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This is from the php manual: http://us.php.net/manual/en/language.constants.syntax.php

If you use an undefined constant, PHP assumes that you mean the name of the constant itself, just as if you called it as a string (CONSTANT vs "CONSTANT"). An error of level E_NOTICE will be issued when this happens.

I really don't like this behavior. If I have failed to define a required constant, I would rather the script fail so that I am forced define it. Is there any way to force PHP to crash the script if it tries to use an undefined constant?

For example. Both of these scripts do the same thing.

<?php
define('DEBUG',1);
if (DEBUG) echo('Yo!');
?>

and

<?php
if(DEBUG) echo('Yo!');
?>

I would rather the second script DIE and declare that it tried to use an undefined constant DEBUG.

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3 Answers 3

up vote 3 down vote accepted

You could do something (ugly) like this:

pseudo code:

/**
 * A Notice becomes an Error :)
 */
function myErrorHandler($errno, $errstr, $errfile, $errline) {
    if ($errno == E_NOTICE) { // = 8 
        if (substr($errstr ... )) { // contains something which looks like a constant notice...   
             trigger_error('A constant was not defined!', E_USER_ERROR);
        }
    }
}
set_error_handler("myErrorHandler");
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The error code for using an undefined constant appears to be 8. –  Tgr May 11 '10 at 17:15
    
Thanks Tgr! I changed the PHP constant to E_USER_NOTICE. –  powtac May 11 '10 at 17:19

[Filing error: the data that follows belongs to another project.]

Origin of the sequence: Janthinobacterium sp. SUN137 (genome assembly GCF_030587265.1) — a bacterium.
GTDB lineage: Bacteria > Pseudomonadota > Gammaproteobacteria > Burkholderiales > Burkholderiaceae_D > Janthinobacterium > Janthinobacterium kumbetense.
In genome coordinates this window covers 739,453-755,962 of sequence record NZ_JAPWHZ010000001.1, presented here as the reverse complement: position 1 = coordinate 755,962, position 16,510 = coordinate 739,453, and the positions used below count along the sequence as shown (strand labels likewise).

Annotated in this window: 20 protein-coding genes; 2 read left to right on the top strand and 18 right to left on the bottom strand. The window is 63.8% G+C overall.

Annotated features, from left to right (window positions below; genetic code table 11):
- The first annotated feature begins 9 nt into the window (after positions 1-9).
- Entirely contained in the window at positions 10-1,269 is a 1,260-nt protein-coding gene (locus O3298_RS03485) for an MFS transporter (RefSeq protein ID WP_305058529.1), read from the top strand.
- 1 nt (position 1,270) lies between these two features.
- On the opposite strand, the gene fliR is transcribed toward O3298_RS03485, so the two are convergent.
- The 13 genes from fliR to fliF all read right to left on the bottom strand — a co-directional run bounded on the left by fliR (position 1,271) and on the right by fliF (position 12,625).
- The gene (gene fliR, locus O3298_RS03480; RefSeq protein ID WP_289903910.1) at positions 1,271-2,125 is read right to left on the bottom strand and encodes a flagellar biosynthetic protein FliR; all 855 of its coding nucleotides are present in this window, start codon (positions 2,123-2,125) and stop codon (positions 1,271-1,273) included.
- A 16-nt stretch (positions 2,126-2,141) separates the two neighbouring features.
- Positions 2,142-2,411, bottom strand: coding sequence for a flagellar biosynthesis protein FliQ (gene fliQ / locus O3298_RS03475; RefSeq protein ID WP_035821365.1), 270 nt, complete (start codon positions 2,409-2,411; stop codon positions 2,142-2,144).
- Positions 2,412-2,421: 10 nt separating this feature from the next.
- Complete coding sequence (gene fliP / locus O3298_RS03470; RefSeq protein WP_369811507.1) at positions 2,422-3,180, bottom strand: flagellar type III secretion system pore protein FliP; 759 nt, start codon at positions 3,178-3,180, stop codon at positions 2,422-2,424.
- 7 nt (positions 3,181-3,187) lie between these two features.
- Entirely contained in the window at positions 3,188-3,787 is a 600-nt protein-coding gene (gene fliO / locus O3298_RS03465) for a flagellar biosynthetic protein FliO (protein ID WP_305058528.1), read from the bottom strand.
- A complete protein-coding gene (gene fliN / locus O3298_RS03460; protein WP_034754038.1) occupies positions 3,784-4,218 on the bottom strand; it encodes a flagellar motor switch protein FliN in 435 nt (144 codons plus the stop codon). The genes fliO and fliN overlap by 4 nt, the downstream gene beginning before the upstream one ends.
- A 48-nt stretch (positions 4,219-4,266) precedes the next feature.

+1 - Better answer than mine. Probably a good idea to only set this error handle when debugging since it hinges on a substring check which may be slow (and may give some false positives). –  Geoff May 11 '10 at 17:25
    
Thanks everyone. The pseudo code is a good start for me to work with. @future readers: remember, the above is "pseudo". Make it work for yourself. –  mrbinky3000 May 11 '10 at 17:29

I don't think there's a way to change the type of error thrown, but you can change the error reporting to E_ALL using error_reporting so that you see these errors while developing:

error_reporting(E_ALL);
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But with this a Notice remains a Notice! –  powtac May 11 '10 at 17:11
if(!defined('DEBUG')) die('failed.');
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I think he wants the warning to raise an E_ERROR... –  Byron Whitlock May 11 '10 at 16:59
    
I know I could do that, but I was hoping for a more elegant solution. @Byron Yes, I would like for PHP to declare and E_ERROR instead of an E_NOTICE –  mrbinky3000 May 11 '10 at 17:14

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